Juan Diego Flórez

Juan Diego FlórezJuan Diego Flórez was born in Lima, Peru, on 13 January 1973. His father, Rubén Flórez , was a singer of Peruvian folk songs and his son inherited the musical vein and as a boy and teenager sang his father’s songs, besides singing in a rock band and doing his own compositions. At high school he started singing in the school chorus and was tempted to take up classical training, encouraged by his music teacher Genaro Chumpitazi. Chumpitazi recommended him to the Conservatorio Nacional de Música in Lima, and at the age of 17 (1990) he enrolled at the Conservatory. During his years at the conservatory he also received classes from tenor Andrés Santa María, who was training the Coro Nacional de Peru, and into which Flórez was offered a position. In 1993 he went to the Curtis Insitute in Philadelphia, where he remained until 1996, in which period he also received classes from Marilyn Horne at the Santa Barbara Academy Summer School.

In 1994, while in Peru for his summer vacations, he met the eminent Peruvian tenor Ernesto Palacio. He took interest in Flórez and started giving him advice. Under his supervision, Flórez traveled to Italy to study and prepare roles that he were to sing at the Curtis Institute. While still a student in Philadelphia, Flórez was given the opportunity to audition for the Rossini Festival in Pesaro, where he was given a small role. He finsished his studies the same year, and at the age of 23 he headed for Italy to rehearse the small role of Ernesto in Rossini’s Riccardo e Zoraide. Two weeks before the opening of the 1996 festival the leading tenor in the opera Matilde di Shabran, Bruce Ford, fell ill and canceled. The role, Corradino – of extreme difficulty – was offered to Flórez in desperation: he was a young and unexperienced tenor who was not familiar with the role. Yet he learnt the role in a week’s time. The performance was a major success and eyes were all of a sudden on Flórez .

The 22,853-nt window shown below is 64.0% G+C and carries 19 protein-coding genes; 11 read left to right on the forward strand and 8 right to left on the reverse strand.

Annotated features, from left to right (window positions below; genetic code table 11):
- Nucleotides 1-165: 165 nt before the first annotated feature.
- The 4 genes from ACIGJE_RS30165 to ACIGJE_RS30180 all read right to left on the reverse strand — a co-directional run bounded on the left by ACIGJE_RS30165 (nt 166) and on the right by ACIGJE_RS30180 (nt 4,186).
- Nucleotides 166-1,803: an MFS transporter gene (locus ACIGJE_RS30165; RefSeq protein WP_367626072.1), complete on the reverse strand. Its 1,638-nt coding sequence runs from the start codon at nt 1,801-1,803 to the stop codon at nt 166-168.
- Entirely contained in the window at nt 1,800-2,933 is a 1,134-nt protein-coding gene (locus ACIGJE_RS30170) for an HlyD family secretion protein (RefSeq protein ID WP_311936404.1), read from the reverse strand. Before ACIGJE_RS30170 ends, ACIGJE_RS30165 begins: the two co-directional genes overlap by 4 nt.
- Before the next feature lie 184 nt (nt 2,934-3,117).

From his professional debut in Pesaro in Agust, and passing by the Wexford Festival, Flórez opened the season at La Scala in December in Glück’s Armide. He had been picked by Riccardo Muti for the role after La Scala executives had witnessed his prowess in Pesaro. Other important names in opera who also had been present in Pesaro were equally interested in engaging the new tenor, and within short he had performed at all the major venues in Europe and the States in a vast number of roles. In 1998 he made his debut at Covent Garden, London, stepping in for an ailing Giuseppe Sabbatini in the first modern performance of Donizetti’s Elizabetta (the score had been found in Covent Garden’s cellars). By 1999 he had sung Barbiere at the Wien Staatsoper and the Met had him on their bills for the first time in February 2002, in the same role. His schedule is currently [2004] fully booked up to 2008.

Flórez ‘ repertory is exclusively bel canto: Rossini, Bellini and Donizetti, in a vast series of operas that only very recently has received projection. Fortunate for Flórez , because, as he says, he can sing what he likes to sing and what suits his instrument. That instrument is a light, yet bright voice with solid projection and an exceptional evenness, perhaps due to the fact that his voice never broke in adolescence. Hence, Flórez has no problems with the passagio, he can sing throughout the entire range without breaking between the registers. Flórez claims that his most recent maestro and manager, tenor Ernesto Palacios is the one responsible for his agile and free emission. Before meeting Palacio he wanted to be a “Big tenor” and his emission was “round and cavernous,” as he puts it, but “Palacio taught me clarity, agility, to relax and open up the tone, to sing with more focus and project the tone better.”

In April 2000 he was awarded the “Premio Abbiati della Critica” for best singer in 1999, and in July 2000 he received “Rossini d’Oro” prize in Pesaro. Since March 2001 he has been an exclusive recording artist for Decca, and won Germany’s Echo award for the Best Operatic Male Recital album. In 2003 he won a Cannes Classical Music Award in the Song and Vocal Recital category. His successful career is ongoing.